Andy Baio, the father in question, described it as “an experiment in forced nostalgia and questionable parenting”, but to me it seems like a terrific idea.
Start with the arcade classics and Atari 2600, from Asteroids to Zaxxon. After a year, move on to the 8-bit era with the NES and Sega classics. The next year, the SNES, Game Boy, and classic PC adventure games. Then the PlayStation and N64, Xbox and GBA, and so on until we’re caught up with the modern era of gaming.
This approach to widely surveying classic games clearly had an impact on him, and influenced the games that he likes now.
Like seemingly every kid his age, he loves Minecraft. No surprises there.
But he also loves brutally difficult games that challenge gamers 2–3 times his age, and he’s frighteningly good at them. His favorites usually borrow characteristics from roguelikes: procedurally-generated levels, permanent death, no save points.
It’s nearly impossible to follow the chronology of a medium from a young age because so much of it is incomprehensible to a child’s mind. Could a 7 year old note and appreciate the differences from Charlie Chaplin to Orson Welles to Paul Thomas Anderson? Probably not, but games are different. Kids can almost surely appreciate the differences between Pac Man, Metroid, and Shadow of the Colossus. In fact, they must in order to complete them.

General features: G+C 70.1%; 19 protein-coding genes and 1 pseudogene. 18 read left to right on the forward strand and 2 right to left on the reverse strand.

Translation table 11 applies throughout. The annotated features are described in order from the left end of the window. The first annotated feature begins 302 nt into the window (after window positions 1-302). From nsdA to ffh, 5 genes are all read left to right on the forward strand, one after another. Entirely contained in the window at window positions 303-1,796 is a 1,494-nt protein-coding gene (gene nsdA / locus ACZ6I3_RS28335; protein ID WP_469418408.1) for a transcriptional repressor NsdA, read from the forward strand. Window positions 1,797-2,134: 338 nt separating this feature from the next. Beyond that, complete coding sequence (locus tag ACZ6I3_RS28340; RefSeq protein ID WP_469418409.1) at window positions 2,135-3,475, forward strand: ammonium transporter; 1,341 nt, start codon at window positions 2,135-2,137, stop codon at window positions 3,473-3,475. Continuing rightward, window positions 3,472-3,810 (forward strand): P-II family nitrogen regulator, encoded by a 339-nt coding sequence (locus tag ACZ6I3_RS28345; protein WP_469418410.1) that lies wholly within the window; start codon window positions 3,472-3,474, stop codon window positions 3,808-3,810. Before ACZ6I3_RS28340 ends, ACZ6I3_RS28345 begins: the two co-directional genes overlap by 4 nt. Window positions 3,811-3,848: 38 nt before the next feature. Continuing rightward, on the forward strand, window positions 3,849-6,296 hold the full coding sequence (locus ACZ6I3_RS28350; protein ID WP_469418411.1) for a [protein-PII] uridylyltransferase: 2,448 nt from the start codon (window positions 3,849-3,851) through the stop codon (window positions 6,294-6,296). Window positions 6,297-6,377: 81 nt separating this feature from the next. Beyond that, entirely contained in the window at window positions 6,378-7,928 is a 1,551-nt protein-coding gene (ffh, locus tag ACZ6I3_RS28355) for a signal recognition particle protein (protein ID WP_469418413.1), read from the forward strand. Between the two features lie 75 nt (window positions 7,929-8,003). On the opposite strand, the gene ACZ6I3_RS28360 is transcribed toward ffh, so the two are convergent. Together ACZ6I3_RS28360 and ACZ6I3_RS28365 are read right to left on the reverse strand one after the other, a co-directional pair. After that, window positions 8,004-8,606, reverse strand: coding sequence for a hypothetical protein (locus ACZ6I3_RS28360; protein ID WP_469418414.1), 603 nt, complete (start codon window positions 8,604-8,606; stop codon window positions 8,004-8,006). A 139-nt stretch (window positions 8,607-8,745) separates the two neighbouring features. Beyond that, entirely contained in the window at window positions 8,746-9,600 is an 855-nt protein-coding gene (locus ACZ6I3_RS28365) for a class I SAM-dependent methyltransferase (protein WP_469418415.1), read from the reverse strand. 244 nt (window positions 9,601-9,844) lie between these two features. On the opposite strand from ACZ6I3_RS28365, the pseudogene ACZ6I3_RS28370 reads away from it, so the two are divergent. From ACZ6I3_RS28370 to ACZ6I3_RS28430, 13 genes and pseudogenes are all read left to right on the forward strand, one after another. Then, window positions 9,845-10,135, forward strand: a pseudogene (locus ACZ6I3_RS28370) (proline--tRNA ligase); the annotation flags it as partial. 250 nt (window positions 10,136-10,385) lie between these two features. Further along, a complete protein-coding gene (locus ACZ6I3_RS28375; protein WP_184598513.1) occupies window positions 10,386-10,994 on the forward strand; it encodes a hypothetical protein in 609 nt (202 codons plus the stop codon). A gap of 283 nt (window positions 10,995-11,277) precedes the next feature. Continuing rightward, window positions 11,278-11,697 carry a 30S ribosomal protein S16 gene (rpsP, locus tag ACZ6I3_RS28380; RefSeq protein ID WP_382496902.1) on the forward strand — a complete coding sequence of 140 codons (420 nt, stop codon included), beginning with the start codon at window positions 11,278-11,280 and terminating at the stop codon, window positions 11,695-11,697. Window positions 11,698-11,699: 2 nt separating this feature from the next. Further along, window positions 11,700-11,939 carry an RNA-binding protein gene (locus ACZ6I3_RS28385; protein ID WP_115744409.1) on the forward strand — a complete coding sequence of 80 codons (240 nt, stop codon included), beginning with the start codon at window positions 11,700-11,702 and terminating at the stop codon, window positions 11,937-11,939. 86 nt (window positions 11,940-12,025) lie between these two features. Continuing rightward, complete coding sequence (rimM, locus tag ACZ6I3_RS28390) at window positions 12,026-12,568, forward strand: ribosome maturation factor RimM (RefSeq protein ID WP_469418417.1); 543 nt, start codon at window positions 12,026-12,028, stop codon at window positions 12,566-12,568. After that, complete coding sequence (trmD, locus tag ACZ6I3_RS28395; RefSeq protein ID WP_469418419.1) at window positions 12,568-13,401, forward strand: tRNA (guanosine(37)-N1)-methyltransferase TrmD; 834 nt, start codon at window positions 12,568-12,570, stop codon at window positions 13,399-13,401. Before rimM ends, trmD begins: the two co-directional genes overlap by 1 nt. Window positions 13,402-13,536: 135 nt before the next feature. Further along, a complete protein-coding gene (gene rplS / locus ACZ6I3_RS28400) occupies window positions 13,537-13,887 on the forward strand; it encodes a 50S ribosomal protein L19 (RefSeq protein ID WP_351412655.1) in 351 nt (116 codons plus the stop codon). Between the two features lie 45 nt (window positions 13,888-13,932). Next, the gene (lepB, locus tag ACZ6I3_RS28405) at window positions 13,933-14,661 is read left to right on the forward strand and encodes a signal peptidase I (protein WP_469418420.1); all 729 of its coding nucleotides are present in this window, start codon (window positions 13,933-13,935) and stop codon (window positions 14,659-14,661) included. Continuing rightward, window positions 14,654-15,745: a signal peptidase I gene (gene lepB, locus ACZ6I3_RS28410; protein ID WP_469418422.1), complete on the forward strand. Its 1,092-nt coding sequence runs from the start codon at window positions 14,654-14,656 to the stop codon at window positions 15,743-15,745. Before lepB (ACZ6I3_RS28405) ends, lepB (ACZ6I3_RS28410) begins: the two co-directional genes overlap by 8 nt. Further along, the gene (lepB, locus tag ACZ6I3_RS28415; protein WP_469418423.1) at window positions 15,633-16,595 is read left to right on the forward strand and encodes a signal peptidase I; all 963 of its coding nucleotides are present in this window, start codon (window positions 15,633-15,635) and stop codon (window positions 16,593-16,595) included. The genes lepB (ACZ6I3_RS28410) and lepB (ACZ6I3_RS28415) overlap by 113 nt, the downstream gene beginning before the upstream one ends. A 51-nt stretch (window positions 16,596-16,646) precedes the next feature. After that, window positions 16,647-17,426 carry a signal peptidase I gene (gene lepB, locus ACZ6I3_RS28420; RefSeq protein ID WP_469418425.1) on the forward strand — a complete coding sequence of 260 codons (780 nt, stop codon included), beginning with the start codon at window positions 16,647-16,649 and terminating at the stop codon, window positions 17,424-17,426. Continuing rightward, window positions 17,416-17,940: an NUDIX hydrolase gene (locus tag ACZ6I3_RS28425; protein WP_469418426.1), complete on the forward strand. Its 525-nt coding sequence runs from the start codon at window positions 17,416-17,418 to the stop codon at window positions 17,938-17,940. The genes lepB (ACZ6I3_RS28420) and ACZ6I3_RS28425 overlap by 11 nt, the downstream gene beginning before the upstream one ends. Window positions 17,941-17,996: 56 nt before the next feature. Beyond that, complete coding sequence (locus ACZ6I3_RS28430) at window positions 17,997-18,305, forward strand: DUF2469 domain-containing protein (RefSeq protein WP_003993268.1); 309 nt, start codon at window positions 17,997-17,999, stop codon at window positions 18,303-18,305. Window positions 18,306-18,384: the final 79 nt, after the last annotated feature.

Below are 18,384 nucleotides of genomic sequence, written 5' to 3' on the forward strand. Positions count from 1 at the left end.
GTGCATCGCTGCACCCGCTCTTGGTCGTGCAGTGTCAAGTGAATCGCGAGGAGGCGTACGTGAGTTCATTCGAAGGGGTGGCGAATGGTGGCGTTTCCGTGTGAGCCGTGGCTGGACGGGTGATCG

Eliot’s early exposure to games with limited graphics inoculated him from the flashy, hyper-realistic graphics found in today’s AAA games. He can appreciate retro graphics on its own terms, and focus on the gameplay.
The lo-fi graphics in games like VVVVVV, FTL, or Cave Story might turn off other kids his age, but like me, he’s drawn to them.
My hope is that this experiment instilled a life-long appreciation for smaller, weirder, more intimate games in him.
I am not a father, but I do have a little sister turning 4. The evolution of play is a beautiful thing and I can’t wait to share it with her. Hopefully it will allow her to love games of all kinds, not just the newest.
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